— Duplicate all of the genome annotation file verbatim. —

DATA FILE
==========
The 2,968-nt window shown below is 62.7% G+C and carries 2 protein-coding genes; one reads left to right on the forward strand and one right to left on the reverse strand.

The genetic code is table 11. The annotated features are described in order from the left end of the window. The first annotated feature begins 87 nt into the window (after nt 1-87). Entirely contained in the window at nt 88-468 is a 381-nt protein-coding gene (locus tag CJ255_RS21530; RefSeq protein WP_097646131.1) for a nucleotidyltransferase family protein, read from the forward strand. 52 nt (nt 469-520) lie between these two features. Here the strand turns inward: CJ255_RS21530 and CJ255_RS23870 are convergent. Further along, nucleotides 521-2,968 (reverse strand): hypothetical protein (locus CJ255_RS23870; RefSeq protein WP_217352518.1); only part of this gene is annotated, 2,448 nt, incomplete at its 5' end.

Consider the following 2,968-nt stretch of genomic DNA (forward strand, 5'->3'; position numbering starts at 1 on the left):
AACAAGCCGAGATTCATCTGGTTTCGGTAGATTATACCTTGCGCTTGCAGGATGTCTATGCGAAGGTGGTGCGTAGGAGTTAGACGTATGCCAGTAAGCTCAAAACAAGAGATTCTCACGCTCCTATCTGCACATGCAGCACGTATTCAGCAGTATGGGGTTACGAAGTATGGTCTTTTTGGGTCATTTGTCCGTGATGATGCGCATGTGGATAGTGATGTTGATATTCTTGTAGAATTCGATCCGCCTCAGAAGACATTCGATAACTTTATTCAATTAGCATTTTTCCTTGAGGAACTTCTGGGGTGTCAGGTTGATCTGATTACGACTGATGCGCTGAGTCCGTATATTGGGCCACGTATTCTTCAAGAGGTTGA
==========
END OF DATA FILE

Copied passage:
The 2,968-nt window shown below is 62.7% G+C and carries 2 protein-coding genes; one reads left to right on the forward strand and one right to left on the reverse strand.

The genetic code is table 11. The annotated features are described in order from the left end of the window. The first annotated feature begins 87 nt into the window (after nt 1-87). Entirely contained in the window at nt 88-468 is a 381-nt protein-coding gene (locus tag CJ255_RS21530; RefSeq protein WP_097646131.1) for a nucleotidyltransferase family protein, read from the forward strand. 52 nt (nt 469-520) lie between these two features. Here the strand turns inward: CJ255_RS21530 and CJ255_RS23870 are convergent. Further along, nucleotides 521-2,968 (reverse strand): hypothetical protein (locus CJ255_RS23870; RefSeq protein WP_217352518.1); only part of this gene is annotated, 2,448 nt, incomplete at its 5' end.

Consider the following 2,968-nt stretch of genomic DNA (forward strand, 5'->3'; position numbering starts at 1 on the left):
AACAAGCCGAGATTCATCTGGTTTCGGTAGATTATACCTTGCGCTTGCAGGATGTCTATGCGAAGGTGGTGCGTAGGAGTTAGACGTATGCCAGTAAGCTCAAAACAAGAGATTCTCACGCTCCTATCTGCACATGCAGCACGTATTCAGCAGTATGGGGTTACGAAGTATGGTCTTTTTGGGTCATTTGTCCGTGATGATGCGCATGTGGATAGTGATGTTGATATTCTTGTAGAATTCGATCCGCCTCAGAAGACATTCGATAACTTTATTCAATTAGCATTTTTCCTTGAGGAACTTCTGGGGTGTCAGGTTGATCTGATTACGACTGATGCGCTGAGTCCGTATATTGGGCCACGTATTCTTCAAGAGGTTGA